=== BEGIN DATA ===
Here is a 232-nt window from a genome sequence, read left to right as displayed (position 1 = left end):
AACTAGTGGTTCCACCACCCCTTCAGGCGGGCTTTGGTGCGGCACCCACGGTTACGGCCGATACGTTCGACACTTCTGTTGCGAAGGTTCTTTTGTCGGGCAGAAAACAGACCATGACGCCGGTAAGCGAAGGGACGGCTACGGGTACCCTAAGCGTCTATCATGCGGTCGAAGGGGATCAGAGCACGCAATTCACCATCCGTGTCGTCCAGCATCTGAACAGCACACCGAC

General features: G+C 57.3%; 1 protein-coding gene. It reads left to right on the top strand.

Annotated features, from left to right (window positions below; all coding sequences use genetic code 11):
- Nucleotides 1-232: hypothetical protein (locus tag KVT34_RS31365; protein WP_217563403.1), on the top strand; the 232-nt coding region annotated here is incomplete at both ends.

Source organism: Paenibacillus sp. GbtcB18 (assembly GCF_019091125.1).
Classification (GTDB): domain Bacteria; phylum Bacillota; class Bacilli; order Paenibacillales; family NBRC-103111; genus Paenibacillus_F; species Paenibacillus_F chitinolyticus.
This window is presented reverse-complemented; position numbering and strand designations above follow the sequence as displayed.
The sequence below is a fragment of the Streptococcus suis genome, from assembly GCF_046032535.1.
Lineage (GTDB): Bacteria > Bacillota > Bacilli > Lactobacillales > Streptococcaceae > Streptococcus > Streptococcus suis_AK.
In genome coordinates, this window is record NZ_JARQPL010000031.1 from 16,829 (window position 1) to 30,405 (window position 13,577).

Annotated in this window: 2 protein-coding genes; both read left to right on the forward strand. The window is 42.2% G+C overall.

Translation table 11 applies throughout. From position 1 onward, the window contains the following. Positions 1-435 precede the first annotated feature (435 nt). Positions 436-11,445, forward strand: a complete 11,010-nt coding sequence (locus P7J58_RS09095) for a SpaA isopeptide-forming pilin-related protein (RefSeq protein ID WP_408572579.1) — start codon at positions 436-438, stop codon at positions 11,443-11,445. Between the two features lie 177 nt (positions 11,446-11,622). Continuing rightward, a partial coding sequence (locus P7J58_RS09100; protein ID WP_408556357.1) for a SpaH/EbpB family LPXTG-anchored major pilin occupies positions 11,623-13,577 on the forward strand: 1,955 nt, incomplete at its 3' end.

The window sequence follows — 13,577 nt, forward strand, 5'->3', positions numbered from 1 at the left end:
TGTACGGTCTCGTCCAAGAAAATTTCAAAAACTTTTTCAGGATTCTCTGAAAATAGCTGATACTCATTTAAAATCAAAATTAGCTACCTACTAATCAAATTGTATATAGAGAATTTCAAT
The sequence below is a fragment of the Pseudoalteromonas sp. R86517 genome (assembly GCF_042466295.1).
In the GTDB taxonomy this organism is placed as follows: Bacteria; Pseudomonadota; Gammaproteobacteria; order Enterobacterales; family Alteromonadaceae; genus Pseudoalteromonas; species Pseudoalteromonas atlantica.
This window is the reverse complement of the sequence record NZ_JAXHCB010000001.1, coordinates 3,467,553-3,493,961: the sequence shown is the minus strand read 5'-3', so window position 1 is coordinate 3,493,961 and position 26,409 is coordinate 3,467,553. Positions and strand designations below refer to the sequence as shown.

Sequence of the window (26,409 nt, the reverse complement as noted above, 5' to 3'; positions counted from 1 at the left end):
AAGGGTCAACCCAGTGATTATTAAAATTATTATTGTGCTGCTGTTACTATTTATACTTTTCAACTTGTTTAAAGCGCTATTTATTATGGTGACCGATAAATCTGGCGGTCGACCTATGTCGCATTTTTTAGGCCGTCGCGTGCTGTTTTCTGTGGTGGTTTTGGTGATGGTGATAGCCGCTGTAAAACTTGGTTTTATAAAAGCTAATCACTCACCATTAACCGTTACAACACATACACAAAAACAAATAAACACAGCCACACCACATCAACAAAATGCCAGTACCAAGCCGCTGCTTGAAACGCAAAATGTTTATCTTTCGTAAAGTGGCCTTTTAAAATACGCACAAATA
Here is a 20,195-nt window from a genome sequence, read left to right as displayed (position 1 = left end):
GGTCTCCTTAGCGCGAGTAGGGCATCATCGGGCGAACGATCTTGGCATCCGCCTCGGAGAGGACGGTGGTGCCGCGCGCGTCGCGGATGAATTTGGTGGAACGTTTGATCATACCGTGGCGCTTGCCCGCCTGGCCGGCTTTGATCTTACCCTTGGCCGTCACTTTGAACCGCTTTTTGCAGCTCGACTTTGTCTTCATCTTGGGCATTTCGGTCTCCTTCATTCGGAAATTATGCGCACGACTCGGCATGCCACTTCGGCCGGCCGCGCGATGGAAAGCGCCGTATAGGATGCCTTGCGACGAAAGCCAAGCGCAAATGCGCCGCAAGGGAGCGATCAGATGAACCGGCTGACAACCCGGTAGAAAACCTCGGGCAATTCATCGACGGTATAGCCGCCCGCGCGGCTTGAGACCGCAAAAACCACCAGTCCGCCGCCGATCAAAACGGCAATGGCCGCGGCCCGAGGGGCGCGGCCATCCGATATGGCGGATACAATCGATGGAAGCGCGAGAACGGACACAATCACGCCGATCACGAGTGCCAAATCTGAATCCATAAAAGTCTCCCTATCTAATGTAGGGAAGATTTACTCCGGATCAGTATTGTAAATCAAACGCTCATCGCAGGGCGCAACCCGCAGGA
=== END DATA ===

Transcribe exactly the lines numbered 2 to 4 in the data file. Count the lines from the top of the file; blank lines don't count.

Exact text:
AACTAGTGGTTCCACCACCCCTTCAGGCGGGCTTTGGTGCGGCACCCACGGTTACGGCCGATACGTTCGACACTTCTGTTGCGAAGGTTCTTTTGTCGGGCAGAAAACAGACCATGACGCCGGTAAGCGAAGGGACGGCTACGGGTACCCTAAGCGTCTATCATGCGGTCGAAGGGGATCAGAGCACGCAATTCACCATCCGTGTCGTCCAGCATCTGAACAGCACACCGAC

General features: G+C 57.3%; 1 protein-coding gene. It reads left to right on the top strand.

Annotated features, from left to right (window positions below; all coding sequences use genetic code 11):